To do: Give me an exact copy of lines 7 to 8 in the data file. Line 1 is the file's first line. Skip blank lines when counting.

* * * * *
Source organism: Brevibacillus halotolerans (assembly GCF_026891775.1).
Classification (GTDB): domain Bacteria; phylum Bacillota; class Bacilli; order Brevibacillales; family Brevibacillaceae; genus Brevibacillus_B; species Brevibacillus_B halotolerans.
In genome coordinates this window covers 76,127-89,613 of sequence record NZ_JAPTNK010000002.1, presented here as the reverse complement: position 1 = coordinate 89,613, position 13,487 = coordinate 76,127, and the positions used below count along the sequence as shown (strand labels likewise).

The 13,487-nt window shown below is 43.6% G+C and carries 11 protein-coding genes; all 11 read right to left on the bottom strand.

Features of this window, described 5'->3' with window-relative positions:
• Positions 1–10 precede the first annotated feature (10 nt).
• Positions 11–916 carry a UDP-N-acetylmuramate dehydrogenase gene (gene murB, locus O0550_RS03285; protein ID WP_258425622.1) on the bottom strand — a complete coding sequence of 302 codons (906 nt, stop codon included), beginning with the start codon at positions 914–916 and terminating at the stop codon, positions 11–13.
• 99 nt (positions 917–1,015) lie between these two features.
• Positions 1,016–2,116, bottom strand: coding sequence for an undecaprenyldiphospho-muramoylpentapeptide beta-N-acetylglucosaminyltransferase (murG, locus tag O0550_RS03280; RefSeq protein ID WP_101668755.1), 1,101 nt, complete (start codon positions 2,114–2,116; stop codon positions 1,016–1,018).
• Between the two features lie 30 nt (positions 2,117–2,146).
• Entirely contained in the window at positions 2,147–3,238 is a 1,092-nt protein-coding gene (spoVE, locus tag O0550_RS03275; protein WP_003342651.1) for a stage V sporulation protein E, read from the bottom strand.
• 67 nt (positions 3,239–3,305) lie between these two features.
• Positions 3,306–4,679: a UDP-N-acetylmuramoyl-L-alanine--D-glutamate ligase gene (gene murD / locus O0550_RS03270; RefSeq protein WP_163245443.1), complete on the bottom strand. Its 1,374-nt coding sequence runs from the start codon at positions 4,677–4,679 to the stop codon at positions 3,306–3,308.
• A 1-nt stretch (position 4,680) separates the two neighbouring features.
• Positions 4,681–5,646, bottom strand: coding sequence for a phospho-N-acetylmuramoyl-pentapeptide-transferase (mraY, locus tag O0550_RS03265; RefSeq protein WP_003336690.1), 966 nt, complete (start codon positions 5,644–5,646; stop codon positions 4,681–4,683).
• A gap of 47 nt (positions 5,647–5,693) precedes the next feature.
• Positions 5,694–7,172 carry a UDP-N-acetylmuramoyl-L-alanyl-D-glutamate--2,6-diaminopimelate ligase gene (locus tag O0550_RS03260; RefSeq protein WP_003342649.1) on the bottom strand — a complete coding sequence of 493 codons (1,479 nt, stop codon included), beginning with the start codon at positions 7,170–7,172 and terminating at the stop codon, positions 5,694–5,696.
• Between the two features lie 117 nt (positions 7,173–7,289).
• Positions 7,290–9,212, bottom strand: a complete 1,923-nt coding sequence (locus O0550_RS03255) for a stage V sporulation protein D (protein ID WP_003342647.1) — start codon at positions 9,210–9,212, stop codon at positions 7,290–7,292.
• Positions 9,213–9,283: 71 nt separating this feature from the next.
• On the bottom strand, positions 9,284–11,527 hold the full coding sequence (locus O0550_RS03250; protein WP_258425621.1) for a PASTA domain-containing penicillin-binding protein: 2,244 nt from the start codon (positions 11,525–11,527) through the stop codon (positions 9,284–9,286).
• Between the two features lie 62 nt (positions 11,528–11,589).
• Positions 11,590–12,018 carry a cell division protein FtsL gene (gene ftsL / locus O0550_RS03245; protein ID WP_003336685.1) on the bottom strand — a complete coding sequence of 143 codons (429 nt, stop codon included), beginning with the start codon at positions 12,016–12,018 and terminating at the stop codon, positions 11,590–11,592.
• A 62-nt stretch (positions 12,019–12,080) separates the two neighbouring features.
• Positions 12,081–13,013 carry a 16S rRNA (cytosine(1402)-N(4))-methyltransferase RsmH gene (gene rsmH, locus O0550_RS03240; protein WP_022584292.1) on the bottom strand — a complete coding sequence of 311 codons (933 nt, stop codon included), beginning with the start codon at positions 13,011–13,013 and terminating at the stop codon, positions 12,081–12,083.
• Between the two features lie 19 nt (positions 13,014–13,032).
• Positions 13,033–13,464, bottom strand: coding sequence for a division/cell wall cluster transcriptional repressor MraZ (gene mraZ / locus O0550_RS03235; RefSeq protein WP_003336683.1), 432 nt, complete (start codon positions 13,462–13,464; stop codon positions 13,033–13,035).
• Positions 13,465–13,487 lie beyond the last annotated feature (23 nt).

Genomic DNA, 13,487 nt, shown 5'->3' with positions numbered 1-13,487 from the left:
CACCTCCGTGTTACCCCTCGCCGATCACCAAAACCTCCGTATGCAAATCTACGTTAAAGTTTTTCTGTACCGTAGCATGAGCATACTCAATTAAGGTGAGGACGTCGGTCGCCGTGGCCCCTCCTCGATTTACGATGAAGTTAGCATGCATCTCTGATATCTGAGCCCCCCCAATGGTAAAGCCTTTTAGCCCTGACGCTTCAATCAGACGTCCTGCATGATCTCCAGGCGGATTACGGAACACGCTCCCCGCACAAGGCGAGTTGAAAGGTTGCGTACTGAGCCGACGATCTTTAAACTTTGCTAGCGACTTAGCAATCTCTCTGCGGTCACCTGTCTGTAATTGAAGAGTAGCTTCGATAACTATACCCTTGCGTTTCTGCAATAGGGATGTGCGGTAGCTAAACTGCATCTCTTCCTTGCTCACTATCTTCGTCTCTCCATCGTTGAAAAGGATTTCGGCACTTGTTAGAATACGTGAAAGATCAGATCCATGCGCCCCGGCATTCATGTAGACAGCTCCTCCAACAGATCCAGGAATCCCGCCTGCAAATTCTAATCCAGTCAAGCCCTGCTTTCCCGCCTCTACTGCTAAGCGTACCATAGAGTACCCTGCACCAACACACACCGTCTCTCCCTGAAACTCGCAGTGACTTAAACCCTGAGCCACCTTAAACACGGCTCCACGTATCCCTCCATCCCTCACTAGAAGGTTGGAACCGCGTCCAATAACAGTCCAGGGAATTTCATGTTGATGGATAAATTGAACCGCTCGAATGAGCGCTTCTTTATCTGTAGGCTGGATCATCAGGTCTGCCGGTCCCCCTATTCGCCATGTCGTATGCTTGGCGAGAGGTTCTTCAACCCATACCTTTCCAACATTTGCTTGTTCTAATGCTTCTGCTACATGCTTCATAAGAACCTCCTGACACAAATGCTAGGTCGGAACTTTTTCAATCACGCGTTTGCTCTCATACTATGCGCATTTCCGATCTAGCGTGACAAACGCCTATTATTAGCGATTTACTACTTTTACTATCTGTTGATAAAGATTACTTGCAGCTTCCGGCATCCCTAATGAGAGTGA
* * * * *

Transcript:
• Positions 11–916 carry a UDP-N-acetylmuramate dehydrogenase gene (gene murB, locus O0550_RS03285; protein ID WP_258425622.1) on the bottom strand — a complete coding sequence of 302 codons (906 nt, stop codon included), beginning with the start codon at positions 914–916 and terminating at the stop codon, positions 11–13.
• 99 nt (positions 917–1,015) lie between these two features.